18. In the manufacturing world, it is interesting to see how Technology is replacing jobs that were once occupied by employees. The trends that can be forecasted and the ability to increase production output. It is key to remember, that at some point technology might go to far or be relied on by employees to have technology do the thinking for them.

  19. Great insight on technology advancing our work place processes. One challenge we have is always balancing expectations of automation vs. the opportunity for human interaction!

  20. Technology is great but human interaction is the key

  21. I still like the human aspect of any interaction more than the “machine”

  22. Technology has allowed us to be flexible and complete many aspects of our HR role remotely. However, technology should not replace the human interaction at work, especially between HR and employees.

  23. There needs to be a balance between technology and human interaction

  24. Technology has increasingly helped us with shared services and having employees that work remotely. It has increased the opportunity to have communication and more human interaction.

  25. Working remotely is one of the best things to come out of all the technology.

  26. Technology is great but should not/can not replace human interaction.

  27. Technology is great but it can never replace human interaction.

  28. It’s important to find the blend between technology and humanity. I have a remote HRM role, but at the same time I’m accessible by phone and in person when needed. We should never lose the personal touch.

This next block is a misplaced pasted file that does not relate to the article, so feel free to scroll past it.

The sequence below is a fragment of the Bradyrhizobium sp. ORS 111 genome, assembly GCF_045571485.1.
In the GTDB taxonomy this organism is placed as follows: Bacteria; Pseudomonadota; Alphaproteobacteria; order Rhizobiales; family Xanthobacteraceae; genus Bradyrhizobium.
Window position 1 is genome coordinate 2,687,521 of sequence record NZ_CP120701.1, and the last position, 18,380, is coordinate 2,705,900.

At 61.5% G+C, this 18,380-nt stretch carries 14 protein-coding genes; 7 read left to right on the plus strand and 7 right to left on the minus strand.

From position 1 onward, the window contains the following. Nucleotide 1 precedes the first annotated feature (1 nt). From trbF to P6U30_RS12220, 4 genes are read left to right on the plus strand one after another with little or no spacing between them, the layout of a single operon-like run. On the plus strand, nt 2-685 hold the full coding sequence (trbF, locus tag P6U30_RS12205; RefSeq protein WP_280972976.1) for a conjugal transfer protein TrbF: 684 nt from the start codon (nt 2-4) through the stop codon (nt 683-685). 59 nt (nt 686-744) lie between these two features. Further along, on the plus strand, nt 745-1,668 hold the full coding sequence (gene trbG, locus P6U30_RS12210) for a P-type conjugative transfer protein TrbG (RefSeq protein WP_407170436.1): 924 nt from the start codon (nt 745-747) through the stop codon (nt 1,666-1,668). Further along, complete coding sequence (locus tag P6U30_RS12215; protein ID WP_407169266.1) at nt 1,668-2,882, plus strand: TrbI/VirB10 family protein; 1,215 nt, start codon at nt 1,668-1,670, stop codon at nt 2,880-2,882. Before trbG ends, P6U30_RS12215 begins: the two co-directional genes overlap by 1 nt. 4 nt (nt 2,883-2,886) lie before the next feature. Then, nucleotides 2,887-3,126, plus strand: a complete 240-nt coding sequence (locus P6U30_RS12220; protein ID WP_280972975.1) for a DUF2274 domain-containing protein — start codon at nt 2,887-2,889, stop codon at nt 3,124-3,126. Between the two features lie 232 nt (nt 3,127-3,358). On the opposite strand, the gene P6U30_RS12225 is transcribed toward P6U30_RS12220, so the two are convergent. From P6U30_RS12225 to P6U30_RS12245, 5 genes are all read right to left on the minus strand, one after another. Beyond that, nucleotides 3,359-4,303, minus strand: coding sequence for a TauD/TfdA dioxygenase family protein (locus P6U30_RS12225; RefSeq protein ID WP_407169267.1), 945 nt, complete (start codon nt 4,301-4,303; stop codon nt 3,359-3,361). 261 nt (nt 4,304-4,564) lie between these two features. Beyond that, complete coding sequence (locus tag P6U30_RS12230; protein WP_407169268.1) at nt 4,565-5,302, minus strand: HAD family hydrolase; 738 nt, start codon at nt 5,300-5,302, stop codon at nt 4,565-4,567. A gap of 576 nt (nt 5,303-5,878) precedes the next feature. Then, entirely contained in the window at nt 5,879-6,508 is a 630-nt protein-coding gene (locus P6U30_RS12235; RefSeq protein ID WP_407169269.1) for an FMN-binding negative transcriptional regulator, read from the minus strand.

29. Technology and the human aspect working together create can create a dynamic experience for employees/

  30. The balance between the two is so greatly important. One is meant to support and ease aspects of the other.

  31. New Technology helps humans expand there knowledge and turns them into more of an analytical thinker instead of just a day to day processor.

  32. I think technology is very important, but we can’t forget it doesn’t replace the importance of human interaction.

  33. Technology is great, but people still have to learn how to use it.

  34. Technology should be used as a tool to work with, not to do the work for you.

  35. Technology is a wonderful tool, but it is only as good as the people using it correctly.

  36. No only do we need to find a balance. We need to find a way to use those with a less technical background and those who are highly adept, find ways to make all work together and include technology that most people are using daily.

  37. I think that to much technology it to much, we need to get back to basic

  38. Balance is a serious support requirement as well as a keeping the technology simple

  39. Technology is wonderful and necessary in today’s workplace. However, human interaction is still needed and necessary for the technology to be beneficial.

  40. Technology is a great tool, but it is only as good as the end-user applying it correctly

  41. Technology is great however you still need the human factor!

  42. Katie, that is so true! There are so many people in this world that don’t know how to use the technology they are provided which leads to disastrous results. Not everyone is tech savvy.